New Comfort Station, Stage Will Be Ready By Summer
OCEAN CITY – Demolition of the existing Caroline Street Comfort Station on the Boardwalk will begin next month and a new and improved facility with a stage will be completed just in time for next summer.
Over a year ago, the early design stages for a new Caroline Street Comfort Station and Stage began. Since then, the Mayor and City Council have gone through three different renderings and finally decided on the third concept as well as budgeted $1 million for construction funded from a 2012 bond.
Last week the Mayor and City Council opened bids to demolish the existing facility and construct the new.
This week the council voted unanimously to accept the apparent low bidder, Strawbridge Contracting, in the amount of $12,550 to demolish the existing comfort station.
Next, the council voted 6-0, with Councilman Joe Mitrecic abstaining from the vote due to conducting business with the recommended company, to accept the apparent low bidder, Black Diamond Builders, in the amount of $938,750 to construct the new Caroline Comfort Station and Stage.
Councilwoman Margaret Pillas totaled up the costs, which came to about $951,000 and asked where the remainder of the funds will be returned to from the $1 million bond.
McGean responded that the remaining funds at the end of the project will be used for other projects that may fall short.
The demolition of the existing Caroline Street Comfort Station is expected to begin this December with the construction of the new facility to begin immediately following. The estimated completion date of the new Caroline Street Comfort Station and Stage is May of 2013.
In November 2011, architect David Quillin and City Engineer Terry McGean presented a proposed design of the new Caroline Street Comfort Station, but the council was not enthused and requested some changes.
At that time, Quillin proposed a design that featured a stage positioned in the center of the building with the restrooms on each side. The stage faced the beach where the audience could set up to watch performances and the dressing room separated the stage from the Boardwalk. The stage would be covered with a canvas awning stretched tight that wouldn’t move in the wind, and there was a shaded seating area positioned behind the stage on the Boardwalk as well as along the edges of the building.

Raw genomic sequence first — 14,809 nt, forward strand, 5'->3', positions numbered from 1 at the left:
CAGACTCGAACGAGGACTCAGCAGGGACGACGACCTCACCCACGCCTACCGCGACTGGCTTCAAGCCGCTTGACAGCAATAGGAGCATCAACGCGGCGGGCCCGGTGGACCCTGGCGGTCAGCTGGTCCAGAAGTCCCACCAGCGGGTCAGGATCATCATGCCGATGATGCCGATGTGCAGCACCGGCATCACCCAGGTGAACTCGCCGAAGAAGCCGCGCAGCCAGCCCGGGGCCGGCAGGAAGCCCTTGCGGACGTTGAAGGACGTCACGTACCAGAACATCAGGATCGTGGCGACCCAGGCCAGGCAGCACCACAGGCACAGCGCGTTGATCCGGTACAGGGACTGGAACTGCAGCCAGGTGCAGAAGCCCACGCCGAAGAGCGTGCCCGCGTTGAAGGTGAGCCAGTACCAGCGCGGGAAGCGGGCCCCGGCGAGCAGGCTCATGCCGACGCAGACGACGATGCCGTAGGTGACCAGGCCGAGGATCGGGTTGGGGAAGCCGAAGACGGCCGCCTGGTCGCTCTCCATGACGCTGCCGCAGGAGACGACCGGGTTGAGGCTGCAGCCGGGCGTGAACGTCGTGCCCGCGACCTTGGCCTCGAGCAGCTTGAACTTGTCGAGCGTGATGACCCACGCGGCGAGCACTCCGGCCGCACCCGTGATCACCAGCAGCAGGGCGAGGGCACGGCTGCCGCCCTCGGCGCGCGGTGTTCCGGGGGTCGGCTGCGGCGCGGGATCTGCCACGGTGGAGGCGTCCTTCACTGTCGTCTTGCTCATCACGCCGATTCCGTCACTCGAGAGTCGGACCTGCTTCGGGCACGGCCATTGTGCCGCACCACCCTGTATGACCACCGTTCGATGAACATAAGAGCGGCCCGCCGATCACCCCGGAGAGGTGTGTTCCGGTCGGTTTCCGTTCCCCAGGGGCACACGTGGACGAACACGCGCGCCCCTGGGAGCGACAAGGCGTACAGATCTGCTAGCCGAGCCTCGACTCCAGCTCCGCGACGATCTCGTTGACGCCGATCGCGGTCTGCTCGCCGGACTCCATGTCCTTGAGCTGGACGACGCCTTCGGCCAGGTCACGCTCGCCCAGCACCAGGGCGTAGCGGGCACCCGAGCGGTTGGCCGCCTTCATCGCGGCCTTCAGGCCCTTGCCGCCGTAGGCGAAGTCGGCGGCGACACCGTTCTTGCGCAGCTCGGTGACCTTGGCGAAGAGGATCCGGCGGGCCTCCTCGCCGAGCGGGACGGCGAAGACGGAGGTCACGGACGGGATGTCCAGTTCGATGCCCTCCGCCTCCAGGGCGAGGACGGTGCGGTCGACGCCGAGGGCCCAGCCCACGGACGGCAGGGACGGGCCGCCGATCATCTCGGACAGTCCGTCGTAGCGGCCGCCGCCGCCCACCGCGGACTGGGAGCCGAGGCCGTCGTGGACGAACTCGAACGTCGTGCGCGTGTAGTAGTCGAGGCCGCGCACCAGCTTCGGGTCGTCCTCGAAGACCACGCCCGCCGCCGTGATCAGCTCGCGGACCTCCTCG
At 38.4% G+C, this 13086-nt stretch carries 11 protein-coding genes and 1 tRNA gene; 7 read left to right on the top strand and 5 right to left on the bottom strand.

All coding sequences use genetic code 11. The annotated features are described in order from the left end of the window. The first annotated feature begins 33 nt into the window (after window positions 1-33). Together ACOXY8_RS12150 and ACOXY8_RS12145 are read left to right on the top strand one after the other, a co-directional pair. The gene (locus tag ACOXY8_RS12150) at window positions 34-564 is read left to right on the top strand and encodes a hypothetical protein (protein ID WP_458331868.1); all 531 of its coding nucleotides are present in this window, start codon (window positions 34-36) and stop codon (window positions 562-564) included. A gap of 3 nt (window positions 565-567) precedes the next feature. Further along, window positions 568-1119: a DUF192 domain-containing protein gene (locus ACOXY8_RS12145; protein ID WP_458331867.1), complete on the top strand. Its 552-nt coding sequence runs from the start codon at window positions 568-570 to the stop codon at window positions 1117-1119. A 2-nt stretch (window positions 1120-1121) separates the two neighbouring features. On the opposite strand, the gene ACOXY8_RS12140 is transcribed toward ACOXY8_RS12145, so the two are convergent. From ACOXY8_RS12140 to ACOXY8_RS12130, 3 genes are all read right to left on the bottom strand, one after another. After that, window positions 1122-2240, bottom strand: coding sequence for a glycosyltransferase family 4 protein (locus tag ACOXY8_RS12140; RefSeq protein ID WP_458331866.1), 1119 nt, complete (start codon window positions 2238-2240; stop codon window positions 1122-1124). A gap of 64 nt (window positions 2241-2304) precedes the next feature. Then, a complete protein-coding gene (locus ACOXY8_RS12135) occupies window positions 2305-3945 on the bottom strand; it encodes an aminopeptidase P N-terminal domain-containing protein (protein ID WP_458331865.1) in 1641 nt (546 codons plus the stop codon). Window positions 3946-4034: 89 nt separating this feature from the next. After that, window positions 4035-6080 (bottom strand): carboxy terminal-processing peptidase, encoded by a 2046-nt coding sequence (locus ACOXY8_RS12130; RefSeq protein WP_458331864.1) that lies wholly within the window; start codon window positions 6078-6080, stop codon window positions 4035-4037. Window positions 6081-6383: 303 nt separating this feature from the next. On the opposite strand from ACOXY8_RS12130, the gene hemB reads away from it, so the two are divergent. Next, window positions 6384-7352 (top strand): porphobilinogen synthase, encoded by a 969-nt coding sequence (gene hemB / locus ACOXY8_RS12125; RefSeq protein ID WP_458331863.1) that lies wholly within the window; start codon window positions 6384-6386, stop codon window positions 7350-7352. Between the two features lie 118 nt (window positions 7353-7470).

There were two solar chimneys in the center of the building that would act as green houses. They would collect heat that warms the building and air will rise out of the building creating a negative pressure in the restrooms. The chimneys will also be available to be lit to create a signal for when a performance is taking place on the stage acting as a beacon drawing in an audience.
The design of the building, which Quillin called the Caroline Street Performing Arts Stage and Comfort Station, was meant to represent sand dunes, with a vegetated roof or beach grass planted on the roof of the building. The benefit to a vegetated roof is it allows the building to become pervious having rain be absorbed and not creating runoff.
In April, Quillin returned and said the goals during the revision were to modify the design to be more similar to other recent city projects, eliminating the vegetated roof, a design that was slightly more traditional in appearance and keeping with a more “old town Ocean City appearance”.
The changes made included the vegetated roof being made into a barrel-vaulted copper standing-seam roof, aluminum window frames and bracing was changed from anodized silver to white to match the arch on Division Street and other recent city projects, end porches were changed to have exposed wood trusses and pigment was added to the concrete to give color.
At that time, the majority of the council was in consensus that the building still did not represent the traditional look of Ocean City and suggested changes to be made, such as adding caps, or gables, to the towers to be consistent with the Boardwalk arch, to add a color scheme to the building to match other city buildings and to explore options to enclose the trusses on the ends of the building rather than the exposed trusses.
Quillin returned for the final time in July with a rendering that the Mayor and City Council approved of that included the barrel-vaulted roof changed to a gable roof, the fabric awning over the stage also changed to a gable roof, and the end porches and stage were changed to have exposed wood trusses with bow bottom-chord.